Boots – When you Keep Hoping and Wishing they’ll Change
These sharp mornings, when a mist is hovering in the valley below and fingers are quicker to cool, my thoughts turn to boots. In fact, it doesn’t take much for my mind to stray in this direction. The half formed picture of the ideal boot is always hovering somewhere near the edges of consciousness, a germ of an idea, ready to bloom into a full blown obsession at any moment.
When I lived in the city there was plenty of opportunity to indulge. In the country, the practical considerations always end up outweighing any fanciful style ideas. But you can see that within this there is embodied a quest. A practical boot to withstand the rigours of the mud yet with plenty of style
There are lots of boots in the hall….
Of course boots, like other footwear, come and go. But one particular pair have become my constant companion for over fifteen years. I can’t seem to shake them off. They now hang in the barn, their steel toecaps covered in dust, dried mud from their last outing still caked between the treads, a handy holder for a mallet. But I still say one day I might need those boots…
Throwing them away, passing them on or selling them just doesn’t seem to be an option. Deep down, I keep hoping and wishing they’ll change, a bit like a confused girlfriend over-attached to her bad boyfriend. Perhaps I keep hoping that they’ll do for me what I originally wanted. The fact that that they are the most uncomfortable boots I’ve ever possessed doesn’t seem to dislodge this recurring fantasy. I say to myself one day those boots will come good
It was an attractive woman who seemed to embody who I wanted to be that got me on this boot thing. I was in the middle of a life crisis and was changing everything so I was looking for ways to solidify this incredibly fluid self. She was an artist, feminine, with long tousled hair (I might as well have given up then), yet she had on a pair of chunky work boots which poked out from beneath her jeans. I think she very possibly had long legs too. I was retraining to be a gardener at the time so it all seemed to fit. I was so happy when they were on sale – 50% off.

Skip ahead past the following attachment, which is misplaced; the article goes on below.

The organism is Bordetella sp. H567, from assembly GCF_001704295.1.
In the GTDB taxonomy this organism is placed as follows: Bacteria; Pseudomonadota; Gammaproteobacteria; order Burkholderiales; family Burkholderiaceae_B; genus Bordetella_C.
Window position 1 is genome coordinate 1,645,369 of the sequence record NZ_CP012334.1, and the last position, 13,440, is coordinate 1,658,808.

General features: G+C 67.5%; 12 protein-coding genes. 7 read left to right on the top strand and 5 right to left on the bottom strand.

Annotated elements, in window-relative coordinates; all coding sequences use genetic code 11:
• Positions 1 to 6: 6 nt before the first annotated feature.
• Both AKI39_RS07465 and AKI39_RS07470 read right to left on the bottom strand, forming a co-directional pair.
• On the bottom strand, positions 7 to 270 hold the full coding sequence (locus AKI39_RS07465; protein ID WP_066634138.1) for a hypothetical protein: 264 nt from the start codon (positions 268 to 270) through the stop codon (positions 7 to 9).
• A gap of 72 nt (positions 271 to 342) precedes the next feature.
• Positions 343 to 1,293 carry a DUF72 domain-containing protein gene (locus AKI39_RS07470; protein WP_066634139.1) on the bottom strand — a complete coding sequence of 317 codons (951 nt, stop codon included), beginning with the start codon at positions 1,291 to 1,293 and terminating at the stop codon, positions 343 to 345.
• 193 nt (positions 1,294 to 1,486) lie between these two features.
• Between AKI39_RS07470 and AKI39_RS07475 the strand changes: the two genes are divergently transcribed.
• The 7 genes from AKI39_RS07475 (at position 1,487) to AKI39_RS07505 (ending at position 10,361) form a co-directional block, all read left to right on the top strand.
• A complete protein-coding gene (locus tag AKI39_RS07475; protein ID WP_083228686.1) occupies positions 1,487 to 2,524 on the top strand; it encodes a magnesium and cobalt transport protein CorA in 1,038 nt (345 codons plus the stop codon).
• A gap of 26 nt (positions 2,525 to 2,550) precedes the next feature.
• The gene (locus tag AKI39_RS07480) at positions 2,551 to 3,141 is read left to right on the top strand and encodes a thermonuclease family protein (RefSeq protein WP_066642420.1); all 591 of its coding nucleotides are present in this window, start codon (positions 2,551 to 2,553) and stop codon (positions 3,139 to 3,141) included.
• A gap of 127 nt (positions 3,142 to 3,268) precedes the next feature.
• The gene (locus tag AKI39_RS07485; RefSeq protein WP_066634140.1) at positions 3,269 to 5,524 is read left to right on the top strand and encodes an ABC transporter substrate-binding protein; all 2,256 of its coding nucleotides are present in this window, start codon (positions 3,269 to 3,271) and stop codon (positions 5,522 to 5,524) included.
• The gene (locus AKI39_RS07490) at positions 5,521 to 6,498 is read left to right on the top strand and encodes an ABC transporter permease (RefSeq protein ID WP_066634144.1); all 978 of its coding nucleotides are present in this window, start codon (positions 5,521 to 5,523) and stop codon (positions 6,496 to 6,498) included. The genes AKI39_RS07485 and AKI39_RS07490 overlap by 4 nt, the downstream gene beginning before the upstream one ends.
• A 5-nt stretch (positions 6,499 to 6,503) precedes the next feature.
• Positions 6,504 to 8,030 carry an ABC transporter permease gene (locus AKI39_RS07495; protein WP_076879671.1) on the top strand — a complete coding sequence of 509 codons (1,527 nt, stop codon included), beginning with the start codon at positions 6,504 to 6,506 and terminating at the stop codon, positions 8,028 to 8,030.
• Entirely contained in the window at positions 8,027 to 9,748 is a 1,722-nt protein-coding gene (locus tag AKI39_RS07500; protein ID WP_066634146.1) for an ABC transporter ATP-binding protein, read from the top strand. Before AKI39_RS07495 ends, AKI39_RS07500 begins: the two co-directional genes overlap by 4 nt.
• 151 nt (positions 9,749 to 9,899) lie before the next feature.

I was clearly in one of those blind fashion moments, adrenalin pumping, without giving a thought as to why they were so reduced.
I persevered for a few days. It was like having your feet encased in concrete. The leather was hard and unforgiving and they weighed a ton. The tops were too high, and the edges chafed the side of my (slightly shorter than the woman I was emulating) leg terribly. I invested in a pair of longer socks to help out, believing that I could crack them, that they would eventually soften. Weren’t all boots like that?
After many tries I eventually gave up. I had to admit defeat. But nevertheless I stored them away one day I will have the energy and commitment to tackle them again I said to myself (secretly though, because those around me were possibly getting a bit tired of my blister complaints)
Over the years, either when I think I need something extra sturdy, or when I have imagined I can still grasp that elusive (unobtainable) ‘look’ that I so desired, they have occasionally come out of hiding and I try again. It’s all to no avail.
2011. When we moved into our house, it was a good four years since their last unsuccessful outing. This time though, it was going to be different. This time I enlisted B’s help too. If only I could customise them myself, things might work out. B cut the tops down to an acceptable height, just above the ankle, rather than just below the calf.
You’d think I should have known by now that even drastic measures weren’t going to work. Even though they were marginally improved by the trimming, I was almost instantly hobbled by clods of sticky clay on the landscaping job I was doing. It resembled the Somme, acres of bare compacted earth, with standing pools of non draining water. The hard soles and deep treads were a perfect surface for which the soil to adhere to. It was a relief to be home and the next day I let them dry out and when we moved we hung them up in the barn. But of course, you never know…
B made a keyring from the discarded leather which I have treasured ever since.
Maybe this was the real reason for their existence.